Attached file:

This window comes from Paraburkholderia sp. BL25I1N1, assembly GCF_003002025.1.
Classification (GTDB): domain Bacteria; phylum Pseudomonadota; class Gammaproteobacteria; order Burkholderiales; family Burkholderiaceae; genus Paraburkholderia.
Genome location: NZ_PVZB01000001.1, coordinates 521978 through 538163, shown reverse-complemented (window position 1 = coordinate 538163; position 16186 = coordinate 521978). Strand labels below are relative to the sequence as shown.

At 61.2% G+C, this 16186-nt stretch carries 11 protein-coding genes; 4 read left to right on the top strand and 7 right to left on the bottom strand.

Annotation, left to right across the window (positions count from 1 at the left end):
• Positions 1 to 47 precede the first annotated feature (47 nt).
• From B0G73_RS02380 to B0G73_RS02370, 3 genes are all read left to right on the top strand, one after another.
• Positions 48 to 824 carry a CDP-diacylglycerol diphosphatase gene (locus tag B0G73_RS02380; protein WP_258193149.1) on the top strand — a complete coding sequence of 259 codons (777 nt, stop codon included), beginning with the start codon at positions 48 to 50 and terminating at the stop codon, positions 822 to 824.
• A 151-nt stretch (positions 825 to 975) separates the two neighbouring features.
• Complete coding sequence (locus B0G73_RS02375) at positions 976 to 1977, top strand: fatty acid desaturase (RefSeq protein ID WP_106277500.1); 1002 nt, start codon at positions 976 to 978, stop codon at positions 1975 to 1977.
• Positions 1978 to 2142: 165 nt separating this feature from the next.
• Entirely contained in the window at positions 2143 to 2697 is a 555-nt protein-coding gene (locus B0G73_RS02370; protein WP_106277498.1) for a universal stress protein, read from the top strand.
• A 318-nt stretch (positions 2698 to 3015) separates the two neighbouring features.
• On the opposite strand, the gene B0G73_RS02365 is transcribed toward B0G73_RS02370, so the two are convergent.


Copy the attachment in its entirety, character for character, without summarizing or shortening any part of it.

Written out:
This window comes from Paraburkholderia sp. BL25I1N1, assembly GCF_003002025.1.
Classification (GTDB): domain Bacteria; phylum Pseudomonadota; class Gammaproteobacteria; order Burkholderiales; family Burkholderiaceae; genus Paraburkholderia.
Genome location: NZ_PVZB01000001.1, coordinates 521978 through 538163, shown reverse-complemented (window position 1 = coordinate 538163; position 16186 = coordinate 521978). Strand labels below are relative to the sequence as shown.

At 61.2% G+C, this 16186-nt stretch carries 11 protein-coding genes; 4 read left to right on the top strand and 7 right to left on the bottom strand.

Annotation, left to right across the window (positions count from 1 at the left end):
• Positions 1 to 47 precede the first annotated feature (47 nt).
• From B0G73_RS02380 to B0G73_RS02370, 3 genes are all read left to right on the top strand, one after another.
• Positions 48 to 824 carry a CDP-diacylglycerol diphosphatase gene (locus tag B0G73_RS02380; protein WP_258193149.1) on the top strand — a complete coding sequence of 259 codons (777 nt, stop codon included), beginning with the start codon at positions 48 to 50 and terminating at the stop codon, positions 822 to 824.
• A 151-nt stretch (positions 825 to 975) separates the two neighbouring features.
• Complete coding sequence (locus B0G73_RS02375) at positions 976 to 1977, top strand: fatty acid desaturase (RefSeq protein ID WP_106277500.1); 1002 nt, start codon at positions 976 to 978, stop codon at positions 1975 to 1977.
• Positions 1978 to 2142: 165 nt separating this feature from the next.
• Entirely contained in the window at positions 2143 to 2697 is a 555-nt protein-coding gene (locus B0G73_RS02370; protein WP_106277498.1) for a universal stress protein, read from the top strand.
• A 318-nt stretch (positions 2698 to 3015) separates the two neighbouring features.
• On the opposite strand, the gene B0G73_RS02365 is transcribed toward B0G73_RS02370, so the two are convergent.